Jog Through a Blizzard

I wanted to keep off the weight lost
a few years back. So despite being
only thirteen or so, I ran each night,
streetlightless on my forest block. Guilty
if I did not run, I went out one night
even in a blizzard state of emergency.
A few houses down was a fire truck,
lights rotating in silence. Firemen
were out, neighbors too. I hated anyone
seeing me run, my plans and vulnerability
exposed. But these people I did not know
and visibility was low from snow and dark.
A utility pole was down. Its powerlines
crossed my path. Just as one anticipating
a jump might stutter-step ahead of time
to ensure springing from the correct foot,
I saw ahead of time that the lines were
too high to jump, but too low to duck.
To keep my stride and get back into dark
for privacy, my decision was to lift the line
and pass under. A sweep of the beacon
exposed me just as I reached to lift the line
and when the men screamed out to stop me
it was already in my full grip overhead.
The scream was desperate. They ran to me,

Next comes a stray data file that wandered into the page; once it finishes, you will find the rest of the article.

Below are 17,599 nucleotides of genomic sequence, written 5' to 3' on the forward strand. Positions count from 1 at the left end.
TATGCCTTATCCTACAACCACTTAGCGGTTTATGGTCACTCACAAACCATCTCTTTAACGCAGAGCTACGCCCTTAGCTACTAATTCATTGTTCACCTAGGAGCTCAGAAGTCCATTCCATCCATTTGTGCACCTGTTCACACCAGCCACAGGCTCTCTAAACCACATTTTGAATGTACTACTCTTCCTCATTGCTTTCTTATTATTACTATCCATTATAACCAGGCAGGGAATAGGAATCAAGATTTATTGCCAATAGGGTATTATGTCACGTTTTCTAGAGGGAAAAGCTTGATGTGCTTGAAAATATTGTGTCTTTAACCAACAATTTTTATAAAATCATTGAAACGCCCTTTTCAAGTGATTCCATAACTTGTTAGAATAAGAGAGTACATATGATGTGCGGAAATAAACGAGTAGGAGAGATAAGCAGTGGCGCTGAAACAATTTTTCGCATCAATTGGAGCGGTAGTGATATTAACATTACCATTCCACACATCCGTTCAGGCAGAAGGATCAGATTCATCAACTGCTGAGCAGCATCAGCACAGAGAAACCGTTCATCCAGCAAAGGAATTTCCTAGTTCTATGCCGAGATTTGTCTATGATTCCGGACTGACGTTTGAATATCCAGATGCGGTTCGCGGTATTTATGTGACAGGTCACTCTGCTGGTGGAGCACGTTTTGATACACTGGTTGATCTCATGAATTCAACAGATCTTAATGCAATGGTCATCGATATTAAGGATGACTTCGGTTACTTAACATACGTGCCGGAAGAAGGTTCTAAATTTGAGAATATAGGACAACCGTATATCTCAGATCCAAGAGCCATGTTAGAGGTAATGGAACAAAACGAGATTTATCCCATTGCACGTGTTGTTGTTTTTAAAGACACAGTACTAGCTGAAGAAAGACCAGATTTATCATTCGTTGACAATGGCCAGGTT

but I sprinted into the black overcome
with shame for putting my life at risk
by not thinking. The feeling was not new.
Since the men were on my path home,
I snuck through backyards not to be seen.
M. A. Istvan Jr., an addict of the TV sitcom Night Court, will always be surrounded with people and substances of ill repute. He does have a steady day job, however. A soap and lotion peddler on Jamaica Avenue in Queens, he is the man calling out “Shea Butter Butter, Blaaaack Soap.” His work has been criticized for its almost single-minded focus on equestrian themes, its lack of allegorical quality, and its overreaching fidelity to his artistic and intellectual precedents. Visit his page at
Photography by Adam Stanzak